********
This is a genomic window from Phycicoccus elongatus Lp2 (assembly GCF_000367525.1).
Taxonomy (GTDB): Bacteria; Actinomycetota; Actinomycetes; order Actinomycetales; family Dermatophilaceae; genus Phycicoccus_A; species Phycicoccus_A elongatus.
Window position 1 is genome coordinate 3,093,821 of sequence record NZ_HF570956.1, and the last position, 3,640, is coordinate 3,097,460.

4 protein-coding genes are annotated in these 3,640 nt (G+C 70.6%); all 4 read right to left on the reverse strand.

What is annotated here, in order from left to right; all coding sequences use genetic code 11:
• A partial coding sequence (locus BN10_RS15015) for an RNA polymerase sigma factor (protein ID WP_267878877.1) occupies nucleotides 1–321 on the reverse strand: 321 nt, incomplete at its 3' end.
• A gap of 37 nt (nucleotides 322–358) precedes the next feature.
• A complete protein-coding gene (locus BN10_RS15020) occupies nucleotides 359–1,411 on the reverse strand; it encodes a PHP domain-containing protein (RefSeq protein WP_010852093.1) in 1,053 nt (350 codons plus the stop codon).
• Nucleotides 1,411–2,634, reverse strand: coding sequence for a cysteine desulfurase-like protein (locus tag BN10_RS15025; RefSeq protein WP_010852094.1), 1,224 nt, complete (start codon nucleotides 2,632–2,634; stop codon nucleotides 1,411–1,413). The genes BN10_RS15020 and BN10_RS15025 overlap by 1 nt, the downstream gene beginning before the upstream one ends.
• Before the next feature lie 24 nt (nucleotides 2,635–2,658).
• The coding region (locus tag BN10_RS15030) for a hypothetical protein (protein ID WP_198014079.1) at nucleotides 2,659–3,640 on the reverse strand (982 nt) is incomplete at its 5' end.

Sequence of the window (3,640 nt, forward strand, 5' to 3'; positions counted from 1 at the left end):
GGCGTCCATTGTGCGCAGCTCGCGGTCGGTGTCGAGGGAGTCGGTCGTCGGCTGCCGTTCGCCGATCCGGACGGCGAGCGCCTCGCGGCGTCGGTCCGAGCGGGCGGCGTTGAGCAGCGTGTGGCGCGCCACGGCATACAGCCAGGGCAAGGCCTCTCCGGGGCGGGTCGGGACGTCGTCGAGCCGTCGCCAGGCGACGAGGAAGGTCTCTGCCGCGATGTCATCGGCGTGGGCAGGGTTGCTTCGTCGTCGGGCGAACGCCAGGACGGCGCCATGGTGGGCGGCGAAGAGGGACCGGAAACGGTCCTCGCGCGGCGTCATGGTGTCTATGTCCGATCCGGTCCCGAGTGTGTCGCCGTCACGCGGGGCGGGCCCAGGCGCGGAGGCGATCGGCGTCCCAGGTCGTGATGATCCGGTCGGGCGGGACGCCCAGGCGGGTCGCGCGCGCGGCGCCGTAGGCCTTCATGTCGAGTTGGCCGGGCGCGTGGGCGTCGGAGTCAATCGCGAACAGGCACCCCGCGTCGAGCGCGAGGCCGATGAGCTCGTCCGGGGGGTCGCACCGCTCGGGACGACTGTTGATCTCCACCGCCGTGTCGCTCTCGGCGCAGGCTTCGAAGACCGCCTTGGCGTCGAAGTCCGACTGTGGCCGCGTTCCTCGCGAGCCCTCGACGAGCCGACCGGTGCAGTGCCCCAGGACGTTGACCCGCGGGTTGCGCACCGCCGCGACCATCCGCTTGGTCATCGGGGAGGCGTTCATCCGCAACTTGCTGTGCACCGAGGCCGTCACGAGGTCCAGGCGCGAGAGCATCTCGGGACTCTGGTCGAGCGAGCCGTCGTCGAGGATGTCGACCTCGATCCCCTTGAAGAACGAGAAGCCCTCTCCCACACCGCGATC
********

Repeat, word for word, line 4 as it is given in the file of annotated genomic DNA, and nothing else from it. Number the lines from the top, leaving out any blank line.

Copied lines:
4 protein-coding genes are annotated in these 3,640 nt (G+C 70.6%); all 4 read right to left on the reverse strand.